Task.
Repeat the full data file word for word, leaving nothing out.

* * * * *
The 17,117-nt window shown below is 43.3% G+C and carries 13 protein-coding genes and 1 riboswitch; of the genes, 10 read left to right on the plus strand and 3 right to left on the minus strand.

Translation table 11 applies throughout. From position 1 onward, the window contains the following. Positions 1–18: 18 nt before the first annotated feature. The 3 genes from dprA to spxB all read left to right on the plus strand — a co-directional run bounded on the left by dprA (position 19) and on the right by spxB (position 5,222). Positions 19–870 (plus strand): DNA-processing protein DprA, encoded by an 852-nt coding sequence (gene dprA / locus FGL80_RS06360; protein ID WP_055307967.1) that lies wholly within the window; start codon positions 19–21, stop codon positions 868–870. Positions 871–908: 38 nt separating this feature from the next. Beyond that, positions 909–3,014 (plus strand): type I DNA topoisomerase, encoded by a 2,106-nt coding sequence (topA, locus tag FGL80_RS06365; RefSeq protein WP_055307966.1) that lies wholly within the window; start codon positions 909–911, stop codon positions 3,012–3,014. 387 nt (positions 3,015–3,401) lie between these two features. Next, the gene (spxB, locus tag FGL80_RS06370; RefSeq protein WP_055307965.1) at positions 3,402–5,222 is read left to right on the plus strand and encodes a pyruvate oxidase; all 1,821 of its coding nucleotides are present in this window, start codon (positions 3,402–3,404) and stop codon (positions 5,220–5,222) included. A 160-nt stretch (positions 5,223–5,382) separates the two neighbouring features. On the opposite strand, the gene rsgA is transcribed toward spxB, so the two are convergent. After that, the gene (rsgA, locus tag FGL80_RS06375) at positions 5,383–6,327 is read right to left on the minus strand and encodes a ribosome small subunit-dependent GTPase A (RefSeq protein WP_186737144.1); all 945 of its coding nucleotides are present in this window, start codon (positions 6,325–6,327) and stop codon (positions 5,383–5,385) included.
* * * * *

The 17,117-nt window shown below is 43.3% G+C and carries 13 protein-coding genes and 1 riboswitch; of the genes, 10 read left to right on the plus strand and 3 right to left on the minus strand.

Translation table 11 applies throughout. From position 1 onward, the window contains the following. Positions 1–18: 18 nt before the first annotated feature. The 3 genes from dprA to spxB all read left to right on the plus strand — a co-directional run bounded on the left by dprA (position 19) and on the right by spxB (position 5,222). Positions 19–870 (plus strand): DNA-processing protein DprA, encoded by an 852-nt coding sequence (gene dprA / locus FGL80_RS06360; protein ID WP_055307967.1) that lies wholly within the window; start codon positions 19–21, stop codon positions 868–870. Positions 871–908: 38 nt separating this feature from the next. Beyond that, positions 909–3,014 (plus strand): type I DNA topoisomerase, encoded by a 2,106-nt coding sequence (topA, locus tag FGL80_RS06365; RefSeq protein WP_055307966.1) that lies wholly within the window; start codon positions 909–911, stop codon positions 3,012–3,014. 387 nt (positions 3,015–3,401) lie between these two features. Next, the gene (spxB, locus tag FGL80_RS06370; RefSeq protein WP_055307965.1) at positions 3,402–5,222 is read left to right on the plus strand and encodes a pyruvate oxidase; all 1,821 of its coding nucleotides are present in this window, start codon (positions 3,402–3,404) and stop codon (positions 5,220–5,222) included. A 160-nt stretch (positions 5,223–5,382) separates the two neighbouring features. On the opposite strand, the gene rsgA is transcribed toward spxB, so the two are convergent. After that, the gene (rsgA, locus tag FGL80_RS06375) at positions 5,383–6,327 is read right to left on the minus strand and encodes a ribosome small subunit-dependent GTPase A (RefSeq protein WP_186737144.1); all 945 of its coding nucleotides are present in this window, start codon (positions 6,325–6,327) and stop codon (positions 5,383–5,385) included.